Mini-Reviews: Knife, Lover, Campaign

Gu Byeong-mo, The Old Woman with the Knife (trans. Chi-Young Kim)

Hornclaw is a 65-year-old Korean woman whose ordinary appearance conceals the fact that she’s an extremely competent assassin. Because of her age, she’s worried about slowing down and losing the unique skillset that makes her good at her job. She’s also dealing with a hostile colleague and an assignment she is surprisingly reluctant to complete. As she considers retirement, it soon becomes evident that she may not make it out of her profession alive. I quite enjoyed this book, which isn’t so much a thriller as it is a reflection on aging and human connection (or lack thereof). Hornclaw is a fascinating character, and I was rooting for her despite her job. I would definitely recommend this book if the premise interests you.

Susanna Craig, One Thing Leads to a Lover

British intelligence officer Major Langley Stanhope is on the trail of a French codebook, which has accidentally fallen into the hands of Amanda, a young and attractive widow. Since her much older husband’s death, Amanda has felt stifled by her mother’s constant concern and the attentions of a worthy but dull suitor. When she meets Stanhope, she’s eager to experience an adventure, and their collaboration soon takes a romantic turn. I enjoyed this book more than the first in the series (and it can definitely be read as a stand-alone); the spy plot is a little more prominent, and Amanda and Stanhope are likable characters with good chemistry. I wish the book had delved into Stanhope’s backstory a bit more (there’s a lot there, but it’s pretty glossed over). But if you enjoy light, low-stress historical romances, I’d recommend this one. And the next book features a fake relationship (one of my favorite tropes!), so I’m sure I’ll be reading it soon as well.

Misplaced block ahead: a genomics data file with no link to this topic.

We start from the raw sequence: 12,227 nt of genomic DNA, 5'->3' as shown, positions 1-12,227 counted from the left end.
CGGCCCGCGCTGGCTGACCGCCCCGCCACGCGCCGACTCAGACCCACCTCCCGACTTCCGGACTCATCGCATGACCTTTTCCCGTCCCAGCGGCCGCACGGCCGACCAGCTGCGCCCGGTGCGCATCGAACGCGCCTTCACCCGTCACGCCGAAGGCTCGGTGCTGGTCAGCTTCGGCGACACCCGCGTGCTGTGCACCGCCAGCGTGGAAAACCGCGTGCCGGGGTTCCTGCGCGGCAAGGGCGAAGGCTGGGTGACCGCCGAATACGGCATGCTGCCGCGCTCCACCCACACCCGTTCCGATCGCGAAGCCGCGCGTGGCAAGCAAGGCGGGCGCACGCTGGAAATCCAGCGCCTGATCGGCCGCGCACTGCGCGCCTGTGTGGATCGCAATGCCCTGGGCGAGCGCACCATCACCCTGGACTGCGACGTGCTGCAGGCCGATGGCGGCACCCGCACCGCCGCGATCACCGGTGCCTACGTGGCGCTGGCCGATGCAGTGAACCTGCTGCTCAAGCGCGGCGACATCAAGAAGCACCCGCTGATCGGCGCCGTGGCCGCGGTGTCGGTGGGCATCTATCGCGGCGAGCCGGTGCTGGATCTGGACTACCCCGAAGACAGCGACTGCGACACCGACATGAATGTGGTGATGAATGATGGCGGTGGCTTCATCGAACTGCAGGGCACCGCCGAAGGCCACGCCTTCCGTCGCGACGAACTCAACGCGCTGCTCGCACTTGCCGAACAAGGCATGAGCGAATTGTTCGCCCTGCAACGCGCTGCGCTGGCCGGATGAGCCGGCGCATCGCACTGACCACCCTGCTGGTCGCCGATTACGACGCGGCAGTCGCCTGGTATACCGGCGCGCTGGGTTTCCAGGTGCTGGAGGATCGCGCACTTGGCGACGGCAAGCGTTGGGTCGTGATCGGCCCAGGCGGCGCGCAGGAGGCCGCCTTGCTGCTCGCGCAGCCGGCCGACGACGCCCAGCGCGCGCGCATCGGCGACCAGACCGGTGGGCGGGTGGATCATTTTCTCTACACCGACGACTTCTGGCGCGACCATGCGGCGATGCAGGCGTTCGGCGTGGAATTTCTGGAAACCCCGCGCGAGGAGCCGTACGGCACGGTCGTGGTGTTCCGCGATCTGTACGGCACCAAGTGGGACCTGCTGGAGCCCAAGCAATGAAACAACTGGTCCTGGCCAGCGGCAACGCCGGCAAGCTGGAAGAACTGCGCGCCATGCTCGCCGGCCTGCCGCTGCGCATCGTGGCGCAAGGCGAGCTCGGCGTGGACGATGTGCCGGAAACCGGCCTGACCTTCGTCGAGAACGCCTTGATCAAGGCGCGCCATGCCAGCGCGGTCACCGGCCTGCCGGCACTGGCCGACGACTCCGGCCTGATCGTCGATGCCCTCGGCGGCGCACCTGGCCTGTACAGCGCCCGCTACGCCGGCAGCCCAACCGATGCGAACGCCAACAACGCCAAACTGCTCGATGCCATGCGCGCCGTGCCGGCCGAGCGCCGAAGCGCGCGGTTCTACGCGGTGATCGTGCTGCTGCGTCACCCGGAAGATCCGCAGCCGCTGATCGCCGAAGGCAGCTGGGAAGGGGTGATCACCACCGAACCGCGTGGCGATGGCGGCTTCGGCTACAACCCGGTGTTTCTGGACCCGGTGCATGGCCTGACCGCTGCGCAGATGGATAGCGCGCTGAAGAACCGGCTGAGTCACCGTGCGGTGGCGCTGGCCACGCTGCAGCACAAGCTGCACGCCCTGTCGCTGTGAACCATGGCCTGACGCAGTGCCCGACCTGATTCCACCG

Lois McMaster Bujold, A Civil Campaign

This installment of the Vorkosigan series is full of romantic turmoil. Miles loves Ekaterin but doesn’t know how to woo her, since she’s wary of romance after her traumatic first marriage. Mark loves Kareen Koudelka, but she is torn between her Barrayaran roots and her exciting new life on Beta colony. Meanwhile, Emperor Gregor is getting married, and there are two contested seats in the Council of Counts, so Miles & co. have plenty of political drama to deal with as well. As expected, I absolutely loved the romances in this book (that letter from Miles to Ekaterin!), and I was delighted to see more of Mark, Ivan, and the Koudelka girls. I could have done without the butter bug subplot, and the political intrigue was a bit simplistic, but that’s understandable since the book’s main focus is the relationships. I’m excited to continue with the series, particularly to see what happens with Ivan’s love life!

Review: This Burns My Heart

This Burns My HeartSamuel Park, This Burns My Heart

This novel, set in 1960s South Korea, tells the story of Soo-ja, the daughter of a wealthy factory owner who has never had to work for a living. She longs to become one of South Korea’s first female diplomats, but her family wants her to uphold tradition by making an advantageous marriage. When Soo-ja meets the handsome Min Lee, she’s convinced she’ll have the best of both worlds: She will be married to an attractive young man, and she’ll be able to move to Seoul and pursue her dreams. But when she marries Min, she learns that she is expected to stay in the house and be a servant for her new in-laws. As Soo-ja comes to terms with her new life, she remembers the young medical student who once urged her to marry him instead of Min, and she wonders how different her life could have been if she’d made a different choice.

I found this book very readable at the time, but the more I think about it, the fewer good things I can find to say about it. I just didn’t really feel like I got to know any of the characters…something about the tone of the novel kept me at a distance. The book was (as far as I know) originally written in English, but it feels like a translation, if that makes sense. The language was too simplistic, maybe? I also thought that the character portrayals were too black-and-white — Soo-ja’s in-laws are basically portrayed as monsters, while it seems like Soo-ja is supposed to be always right. Personally, I didn’t find her very sympathetic, so maybe that’s why the book didn’t work for me. I don’t mean to sound harsh; I don’t think this is a bad book, by any means. It just wasn’t the right book for me, and I don’t plan to seek out more by this author.